So whose fault is it? The album isn't bad! It just can't be! Guess what folks, The Man--and I apologize for bludgeoning the use of that title to death--was always in NIN's pocket this time around. There is no blame to place there, even though in all of the band's previous cases they had more than enough to complain about. 1989's "Pretty Hate Machine" was all but thrown out by the media, and suddenly a year later their hit "Head Like A Hole" found its way onto radio, and now the chorus "bow down before the one you serve, you're going to get what you deserve" is a classic. NIN's second album, "Broken" was all about The Man (I'm sorry!) keeping Trent Reznor down, and their third, "The Downward Spiral" received god-awful reviews at first until someone finally listened to the album enough times to realize that it was a work of genius. That album sold itself--over 5 million times, and it is now viewed as one of the best albums of the previous decade.

Maybe people are stupid. They aren't intelligent enough to like this music. Could that be it? No, try again. The people would have been stupid--and I'm sure some were--if they had gone out and bought the album solely based on the hype surrounding it. They didn't buy it. They saw the videos, heard the music, and they came off saying, "what the hell is this crap? I don't want to buy this album." End of story.

Don't get me wrong, "The Fragile" is one of my favorite albums. I keep losing the damn thing and I go right out and buy it again. I've bought it 4 times now! Ok so there goes my credibility.

I do not view it as crap, I view it as a masterpiece.

The album didn't fail either. It will sell over 1 million copies. It's only a failure if its artist was only interested in selling the most albums, and that wasn't the case at all. His goal in short was to make a piece of art, to achieve his objective: to make an album that took an effort to understand, and that was meant to be listened to over, and over, and over. He achieved that objective. That is not failure by any means. As a matter of fact, in those terms, the album was the most successful from NIN to-date, and I'm one to agree.

Now of course there is the fact that it was indeed a double album, which means it costs a lot more than Limp Bizkit or Korn, NIN's inevitable ripoff bands. And most of those 280,000 copies sold in the first week were to NIN fanatics like myself. But where are the other 5 million who bought NIN's 1994 smash hit "The Downward Spiral"? They didn't just grow up and forget about NIN like many skeptics of the band have said. They would have to be hermits to have not heard about "The Fragile" coming out. Ok so that doesn't strengthen my point any�?� Where have they all gone? Chances are they heard a song off "The Fragile" on the radio, and didn't find it as appealing as past hits such as "Closer" or "Head Like a Hole".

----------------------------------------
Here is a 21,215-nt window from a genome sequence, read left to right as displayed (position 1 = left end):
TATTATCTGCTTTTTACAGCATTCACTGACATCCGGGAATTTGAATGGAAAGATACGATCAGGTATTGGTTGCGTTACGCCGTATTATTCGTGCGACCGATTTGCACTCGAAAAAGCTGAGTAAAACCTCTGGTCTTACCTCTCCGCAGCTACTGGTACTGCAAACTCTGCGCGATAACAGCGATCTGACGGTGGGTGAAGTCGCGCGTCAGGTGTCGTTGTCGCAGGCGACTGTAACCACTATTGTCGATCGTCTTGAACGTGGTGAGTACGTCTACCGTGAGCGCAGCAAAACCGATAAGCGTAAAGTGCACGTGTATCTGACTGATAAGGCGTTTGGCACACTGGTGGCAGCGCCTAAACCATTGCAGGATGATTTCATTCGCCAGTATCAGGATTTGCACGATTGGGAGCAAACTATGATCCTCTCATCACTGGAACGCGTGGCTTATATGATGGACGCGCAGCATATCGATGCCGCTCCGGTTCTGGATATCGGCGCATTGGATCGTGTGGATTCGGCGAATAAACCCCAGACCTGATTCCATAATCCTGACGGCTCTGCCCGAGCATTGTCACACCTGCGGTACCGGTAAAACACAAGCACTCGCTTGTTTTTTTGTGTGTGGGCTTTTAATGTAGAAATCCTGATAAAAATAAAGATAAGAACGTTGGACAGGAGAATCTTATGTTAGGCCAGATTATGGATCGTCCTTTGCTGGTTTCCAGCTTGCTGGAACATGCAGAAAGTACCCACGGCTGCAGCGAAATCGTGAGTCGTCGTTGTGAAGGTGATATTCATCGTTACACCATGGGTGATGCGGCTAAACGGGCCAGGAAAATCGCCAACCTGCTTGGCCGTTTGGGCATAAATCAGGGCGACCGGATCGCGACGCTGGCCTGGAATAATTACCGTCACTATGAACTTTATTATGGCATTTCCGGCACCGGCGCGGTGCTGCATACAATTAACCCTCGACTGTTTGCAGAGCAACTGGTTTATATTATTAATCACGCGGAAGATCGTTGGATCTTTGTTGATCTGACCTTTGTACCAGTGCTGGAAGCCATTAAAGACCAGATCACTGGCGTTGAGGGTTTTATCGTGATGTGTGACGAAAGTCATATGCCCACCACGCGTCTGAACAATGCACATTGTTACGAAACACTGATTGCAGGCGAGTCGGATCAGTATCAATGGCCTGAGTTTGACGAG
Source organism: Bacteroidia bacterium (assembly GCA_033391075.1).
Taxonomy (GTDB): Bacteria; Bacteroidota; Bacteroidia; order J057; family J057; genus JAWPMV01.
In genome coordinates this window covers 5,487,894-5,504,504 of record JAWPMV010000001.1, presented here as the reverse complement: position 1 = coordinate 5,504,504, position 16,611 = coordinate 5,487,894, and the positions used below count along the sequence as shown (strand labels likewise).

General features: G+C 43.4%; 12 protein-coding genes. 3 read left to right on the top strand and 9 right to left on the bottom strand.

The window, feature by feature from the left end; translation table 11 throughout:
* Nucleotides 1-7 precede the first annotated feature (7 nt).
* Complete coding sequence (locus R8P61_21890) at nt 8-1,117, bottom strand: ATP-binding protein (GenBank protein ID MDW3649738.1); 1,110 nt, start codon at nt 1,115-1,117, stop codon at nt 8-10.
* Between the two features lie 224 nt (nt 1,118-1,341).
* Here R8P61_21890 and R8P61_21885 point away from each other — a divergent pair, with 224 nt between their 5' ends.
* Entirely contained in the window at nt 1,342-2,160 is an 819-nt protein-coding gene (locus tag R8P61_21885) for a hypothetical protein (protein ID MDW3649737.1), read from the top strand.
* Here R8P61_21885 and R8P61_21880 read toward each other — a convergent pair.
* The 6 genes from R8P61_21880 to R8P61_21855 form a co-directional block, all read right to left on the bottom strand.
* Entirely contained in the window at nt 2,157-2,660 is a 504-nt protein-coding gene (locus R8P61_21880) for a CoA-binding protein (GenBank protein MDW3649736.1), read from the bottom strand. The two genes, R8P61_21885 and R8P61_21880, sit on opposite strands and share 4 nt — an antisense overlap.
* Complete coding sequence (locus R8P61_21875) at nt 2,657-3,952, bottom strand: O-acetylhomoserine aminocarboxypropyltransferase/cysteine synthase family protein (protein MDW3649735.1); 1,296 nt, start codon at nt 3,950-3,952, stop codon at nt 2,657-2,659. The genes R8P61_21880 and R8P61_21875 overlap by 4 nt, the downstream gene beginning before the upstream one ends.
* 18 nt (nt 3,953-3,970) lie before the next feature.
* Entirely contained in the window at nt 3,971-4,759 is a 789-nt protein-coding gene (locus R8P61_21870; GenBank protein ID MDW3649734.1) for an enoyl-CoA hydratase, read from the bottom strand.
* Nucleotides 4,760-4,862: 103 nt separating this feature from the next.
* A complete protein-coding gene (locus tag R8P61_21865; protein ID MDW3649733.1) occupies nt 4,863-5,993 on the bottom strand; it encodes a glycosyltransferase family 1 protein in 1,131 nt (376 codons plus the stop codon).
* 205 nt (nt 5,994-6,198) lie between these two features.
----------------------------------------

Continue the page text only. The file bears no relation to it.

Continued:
The average music listener is not an intellectual, not even a music lover. "The Fragile" is an album that takes an effort to understand. It takes a passion for music to get there and back. It takes a whole lot more than tuning your radio to the station that is most likely to play one of its songs. If everyone loved music enough to dedicate so much time to it, then The Backstreet Boys wouldn't be popular at all. We are a society based on first impressions, and The Fragile makes a horrible one. The first time I heard it, I absolutely hated it, but I listened to it again, and by disc 2 it had me shaking my ass in the air.

The album's success or failure had absolutely nothing to do with big-money corporations dictating what we hear. We've all heard NIN, we know who they are, and we know what they sound like. Like the Backstreet Boys, NIN was given a more-than-fair chance to prove their album worth buying, and to some it was proven, and to most it was not. To those who weren't sold, well, they simply didn't like it. It's part of the game. It's part of human nature. If we were all passionately dedicated to music in that way, the world would suck in a whole different way.

The average music listener wants to hear something good on their system while they drive to the gas station; something they can hum along to while tapping their steering wheel, and then oh-I'm-here-time-to-get-gas-and-on-with-my-life. That kind of thing.

The Fragile's situation is not limited to the music industry, either. How many people go to their nearest Six Flags as opposed to the museum? How many people read Stephen King over Mark Twain? It's all a part of the same equation. Entertainment and Art are not the same. The Fragile is an artistic album; the Backstreet Boys are strictly entertainment. "The Downward Spiral" managed to be both artistic and entertaining at the same time. Sure, it still might have taken a few listens, but through the first cycle, there was something there that pulled you back for more. "The Fragile" is too long to even get through if you can't handle it the first time. But for those who make it, there's a good chance you'll want to hear it again, and then you're there, on the road to discovering the album. You've got to love art and music to love Nine Inch Nails, and especially The Fragile. To like the instant-hit bands like Moby or, once again, The Backstreet Boys, you just have to be in the mood for the quick thrill, the neat little song that has you tapping your toe and then on with your life. It's that simple. Nobody is keeping The Fragile down. The Fragile is keeping itself down, if you can call it down. The Fragile is high art, and entertainment will always outsell art. If you're like me, you don't want to believe that, but more than half of you like it that way--just ask around.

Transcribed by Keith Duemling